Former Dodger Corey Seager will take on a new, unfamiliar role with Rangers
It’s been more than three months since Corey Seager opted to sign with the Texas Rangers and close the door on the Dodgers, the only Major League Baseball organization he had ever known.
Back on Dec. 1, two days after agreeing to a 10-year, $325-million contract not beholden to a state income tax, Seager was presented with his new jersey during an introductory news conference at Globe Life Field in Arlington, Texas. He wore the threads with a wide smile walking around his new workplace. It was an exciting time.
Then, hours later, MLB implemented a lockout once the collective bargaining agreement expired. Communication between clubs and players was abruptly forbidden. The idea of not playing for the Dodgers became more abstract. It took until Sunday, until his first day of work with Texas, for the reality to penetrate again.
“When I showed up in camp, that was kind of the moment when it pushed back in, you know?” Seager said Monday. “It was exciting, though. It for sure was.”
Seager emerged on the back fields Monday for his first full workout day as a Ranger in a red pullover with his customary No. 5 on the left sleeve. The 27-year-old shortstop was in the same batting practice group as second baseman Marcus Semien, the other franchise cornerstone the Rangers bought during their pre-lockout spending spree. The middle infield duo later took ground balls together at their respective positions. Fans rushed to them for autographs. They were the main attraction.
As the Dodgers gathered on the field for the start of camp, the status of free-agent first baseman Freddie Freeman took center stage.
“We’re going to be attached at the hip,” Semien said.
The Rangers and Dodgers’ spring training homes are separated by a 30-minute drive. Their expectations for the upcoming season are about a light year apart. The Dodgers are a World Series favorite. They’ve made the playoffs the last nine seasons. The Rangers haven’t recorded a winning record since 2016 and lost 102 games last season. They’ve never won a World Series. The only team to ever win a title in the Rangers’ ballpark as the home team was the 2020 Dodgers.
The disparity between the two franchises surfaced Sunday when Clayton Kershaw confirmed he chose to return to the Dodgers over signing with the Rangers to pitch for his hometown team. The reason? The Dodgers offered him a significantly better chance to win another World Series.
“I’m a little biased,” Rangers manager Chris Woodward said. “I think we still have a chance to win a World Series.”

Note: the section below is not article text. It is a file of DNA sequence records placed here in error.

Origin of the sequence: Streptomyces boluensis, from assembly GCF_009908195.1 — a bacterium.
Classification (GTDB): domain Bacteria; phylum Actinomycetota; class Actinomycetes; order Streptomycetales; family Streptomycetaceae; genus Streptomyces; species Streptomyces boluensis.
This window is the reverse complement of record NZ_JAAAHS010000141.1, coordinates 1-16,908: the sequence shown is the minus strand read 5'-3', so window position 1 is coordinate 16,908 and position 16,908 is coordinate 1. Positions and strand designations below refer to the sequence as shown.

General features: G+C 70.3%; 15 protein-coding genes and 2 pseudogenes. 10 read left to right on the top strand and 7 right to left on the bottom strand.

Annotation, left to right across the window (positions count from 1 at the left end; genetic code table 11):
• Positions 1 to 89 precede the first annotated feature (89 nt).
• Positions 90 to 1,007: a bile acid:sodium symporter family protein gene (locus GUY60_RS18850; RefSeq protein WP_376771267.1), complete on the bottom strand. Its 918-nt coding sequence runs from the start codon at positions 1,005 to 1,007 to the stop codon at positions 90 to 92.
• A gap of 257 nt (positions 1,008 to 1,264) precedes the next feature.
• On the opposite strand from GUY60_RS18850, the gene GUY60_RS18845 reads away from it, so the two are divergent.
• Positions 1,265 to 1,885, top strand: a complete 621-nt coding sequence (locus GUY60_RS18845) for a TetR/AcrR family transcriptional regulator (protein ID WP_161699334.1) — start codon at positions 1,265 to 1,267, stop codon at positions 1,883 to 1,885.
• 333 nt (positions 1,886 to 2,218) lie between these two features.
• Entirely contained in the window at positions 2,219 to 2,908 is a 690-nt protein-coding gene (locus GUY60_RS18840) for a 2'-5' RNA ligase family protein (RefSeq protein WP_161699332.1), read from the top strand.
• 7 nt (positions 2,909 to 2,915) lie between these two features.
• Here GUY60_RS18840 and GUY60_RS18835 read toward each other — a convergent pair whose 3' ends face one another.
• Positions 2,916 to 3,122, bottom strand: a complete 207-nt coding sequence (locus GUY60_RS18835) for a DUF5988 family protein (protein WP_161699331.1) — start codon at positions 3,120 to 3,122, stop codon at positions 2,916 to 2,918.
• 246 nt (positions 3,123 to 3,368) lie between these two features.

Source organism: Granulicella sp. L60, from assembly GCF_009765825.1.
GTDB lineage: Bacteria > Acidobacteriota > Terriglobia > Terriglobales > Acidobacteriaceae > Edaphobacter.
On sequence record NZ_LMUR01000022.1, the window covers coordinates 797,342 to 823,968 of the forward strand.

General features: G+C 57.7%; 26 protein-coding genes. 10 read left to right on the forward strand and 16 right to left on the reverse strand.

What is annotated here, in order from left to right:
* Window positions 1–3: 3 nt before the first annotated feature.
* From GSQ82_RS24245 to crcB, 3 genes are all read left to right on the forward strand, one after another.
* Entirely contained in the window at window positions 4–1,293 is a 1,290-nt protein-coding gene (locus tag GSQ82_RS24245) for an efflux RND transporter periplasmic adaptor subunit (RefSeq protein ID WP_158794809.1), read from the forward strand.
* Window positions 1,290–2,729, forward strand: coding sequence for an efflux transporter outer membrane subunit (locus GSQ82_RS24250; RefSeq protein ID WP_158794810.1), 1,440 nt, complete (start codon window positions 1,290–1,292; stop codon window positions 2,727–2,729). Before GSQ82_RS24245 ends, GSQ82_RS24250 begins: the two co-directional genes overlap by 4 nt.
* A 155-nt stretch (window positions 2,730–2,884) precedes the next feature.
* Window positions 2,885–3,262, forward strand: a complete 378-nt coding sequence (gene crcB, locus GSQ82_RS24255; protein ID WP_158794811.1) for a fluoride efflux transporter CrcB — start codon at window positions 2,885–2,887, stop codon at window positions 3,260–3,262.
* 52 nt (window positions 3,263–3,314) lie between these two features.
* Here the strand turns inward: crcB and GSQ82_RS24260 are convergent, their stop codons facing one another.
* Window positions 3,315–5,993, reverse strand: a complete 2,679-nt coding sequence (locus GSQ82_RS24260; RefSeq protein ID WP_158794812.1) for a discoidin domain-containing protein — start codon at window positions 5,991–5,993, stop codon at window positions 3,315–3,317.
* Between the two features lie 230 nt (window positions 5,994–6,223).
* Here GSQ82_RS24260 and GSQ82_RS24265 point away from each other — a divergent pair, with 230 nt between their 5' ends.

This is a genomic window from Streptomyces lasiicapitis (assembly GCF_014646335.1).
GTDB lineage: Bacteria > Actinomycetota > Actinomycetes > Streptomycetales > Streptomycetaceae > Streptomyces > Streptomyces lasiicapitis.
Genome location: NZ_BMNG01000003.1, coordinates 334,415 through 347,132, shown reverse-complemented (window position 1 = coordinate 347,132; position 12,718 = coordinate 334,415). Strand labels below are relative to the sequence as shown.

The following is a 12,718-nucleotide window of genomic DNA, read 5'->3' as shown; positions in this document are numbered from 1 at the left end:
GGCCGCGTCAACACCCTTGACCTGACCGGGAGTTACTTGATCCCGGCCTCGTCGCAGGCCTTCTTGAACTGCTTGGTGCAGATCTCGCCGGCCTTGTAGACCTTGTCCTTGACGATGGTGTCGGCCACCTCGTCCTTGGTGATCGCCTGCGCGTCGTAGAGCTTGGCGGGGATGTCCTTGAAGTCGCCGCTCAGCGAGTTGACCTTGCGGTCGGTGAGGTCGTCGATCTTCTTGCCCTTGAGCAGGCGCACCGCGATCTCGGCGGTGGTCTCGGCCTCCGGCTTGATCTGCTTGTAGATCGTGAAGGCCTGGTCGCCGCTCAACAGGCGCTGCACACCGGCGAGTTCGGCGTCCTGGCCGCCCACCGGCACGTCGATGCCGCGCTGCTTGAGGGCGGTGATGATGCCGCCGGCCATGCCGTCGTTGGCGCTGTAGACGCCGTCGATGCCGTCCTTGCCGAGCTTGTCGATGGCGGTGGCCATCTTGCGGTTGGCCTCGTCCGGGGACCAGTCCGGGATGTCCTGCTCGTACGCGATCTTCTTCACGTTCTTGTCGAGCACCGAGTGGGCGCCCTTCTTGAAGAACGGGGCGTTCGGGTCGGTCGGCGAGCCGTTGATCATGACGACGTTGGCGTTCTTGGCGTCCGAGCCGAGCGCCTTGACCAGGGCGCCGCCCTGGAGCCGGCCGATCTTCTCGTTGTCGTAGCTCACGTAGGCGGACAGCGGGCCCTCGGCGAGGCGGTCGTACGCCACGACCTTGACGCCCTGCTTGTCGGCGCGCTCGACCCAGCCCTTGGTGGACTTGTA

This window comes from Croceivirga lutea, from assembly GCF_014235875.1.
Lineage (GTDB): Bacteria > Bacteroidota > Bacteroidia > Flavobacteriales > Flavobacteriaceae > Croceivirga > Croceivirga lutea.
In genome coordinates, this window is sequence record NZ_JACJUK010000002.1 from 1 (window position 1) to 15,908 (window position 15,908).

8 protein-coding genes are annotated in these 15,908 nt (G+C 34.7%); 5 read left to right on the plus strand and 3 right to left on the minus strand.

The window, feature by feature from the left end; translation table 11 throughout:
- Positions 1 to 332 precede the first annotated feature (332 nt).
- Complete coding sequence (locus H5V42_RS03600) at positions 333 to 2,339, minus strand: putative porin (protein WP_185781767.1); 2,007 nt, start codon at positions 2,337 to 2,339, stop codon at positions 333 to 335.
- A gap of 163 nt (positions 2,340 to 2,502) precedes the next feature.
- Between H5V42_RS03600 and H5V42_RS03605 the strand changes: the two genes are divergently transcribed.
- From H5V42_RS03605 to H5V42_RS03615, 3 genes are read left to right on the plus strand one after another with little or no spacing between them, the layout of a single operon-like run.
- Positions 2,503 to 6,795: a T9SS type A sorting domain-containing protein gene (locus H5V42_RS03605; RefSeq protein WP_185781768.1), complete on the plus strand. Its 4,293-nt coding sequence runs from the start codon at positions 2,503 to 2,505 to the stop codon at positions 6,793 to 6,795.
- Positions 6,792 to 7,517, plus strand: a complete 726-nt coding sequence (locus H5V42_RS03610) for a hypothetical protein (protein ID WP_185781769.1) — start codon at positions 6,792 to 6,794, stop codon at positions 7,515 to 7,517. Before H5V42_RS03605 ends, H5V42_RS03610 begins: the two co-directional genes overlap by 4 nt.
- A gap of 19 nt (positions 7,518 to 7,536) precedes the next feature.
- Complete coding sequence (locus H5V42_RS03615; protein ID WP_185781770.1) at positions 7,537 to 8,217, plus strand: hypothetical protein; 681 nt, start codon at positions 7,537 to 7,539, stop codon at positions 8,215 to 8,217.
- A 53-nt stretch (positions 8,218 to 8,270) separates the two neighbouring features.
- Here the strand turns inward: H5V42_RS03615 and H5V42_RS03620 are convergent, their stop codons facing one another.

Seager chose the Rangers because, to start, they offered more money than the Dodgers and every other suitor. Without him, the Dodgers will have Trea Turner, who is scheduled to hit free agency this winter, play shortstop. Turner said he’s open to discussing a contract extension, but the two sides haven’t had talks.
The Dodgers, even without Seager, are expected to contend for a title. To reach that level, the Rangers are counting on Seager to produce on the field and take the next step off it.
Seager established himself as an elite hitter at a premium position when healthy over seven years in Los Angeles. He was named National League rookie of the year in 2016. He made two All-Star teams. He was the NL Championship Series and World Series MVP in 2020. But the center of attention constantly shifted. There were MVPs here, future Hall of Famers there, and All-Stars everywhere. He was one of many important cogs in a finely tuned — and expensive — assembly line.
Texas will be different. With the Rangers, he’s a big-money superstar. He’s a veteran whom younger players will observe closely. He is, for the first time, viewed as a clubhouse leader. In preparation for the unfamiliar role, Seager said he had conversations with brother Kyle, who retired this winter after 11 seasons as a third baseman with the Seattle Mariners.
“I was fortunate enough to have a bunch of guys around, and then even when I became an older guy, there was still older guys around me,” Corey Seager said. “So, I didn’t have the full burden of it and I still don’t feel like I have the full burden of it. It can’t be on one guy. This is going to be a collective thing, just moving in the right direction and staying on path.”
Woodward recalled talking to Seager about the change years ago when he was the Dodgers’ third base coach. He told the young shortstop that the veterans around him would eventually be replaced and, before he knew it, he’d be one of those veterans.
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“Now I get a chance to kind of guide him and help him and say: ‘Hey, you’re the guy. All eyes are on you,’ ” Woodward said. “He doesn’t mind that. He doesn’t mind that because he does things right.”
For Woodward, that’s not Seager addressing the team with some speech. That’s not his style. It’s Seager refusing to take a pitch off during batting practice on a back field in spring training. It’s Seager going out of his way to help a teammate behind the scenes. It’s the relentless work ethic, the kind the Rangers believe can infuse their culture and propel them to the next level.
For seven years in Los Angeles, Seager often lurked in the background, building the resume for a huge payday. In Texas, he’ll always be on center stage, a responsibility he claimed when he signed on the dotted line in the final days of November and the reality hadn’t quite hit yet.
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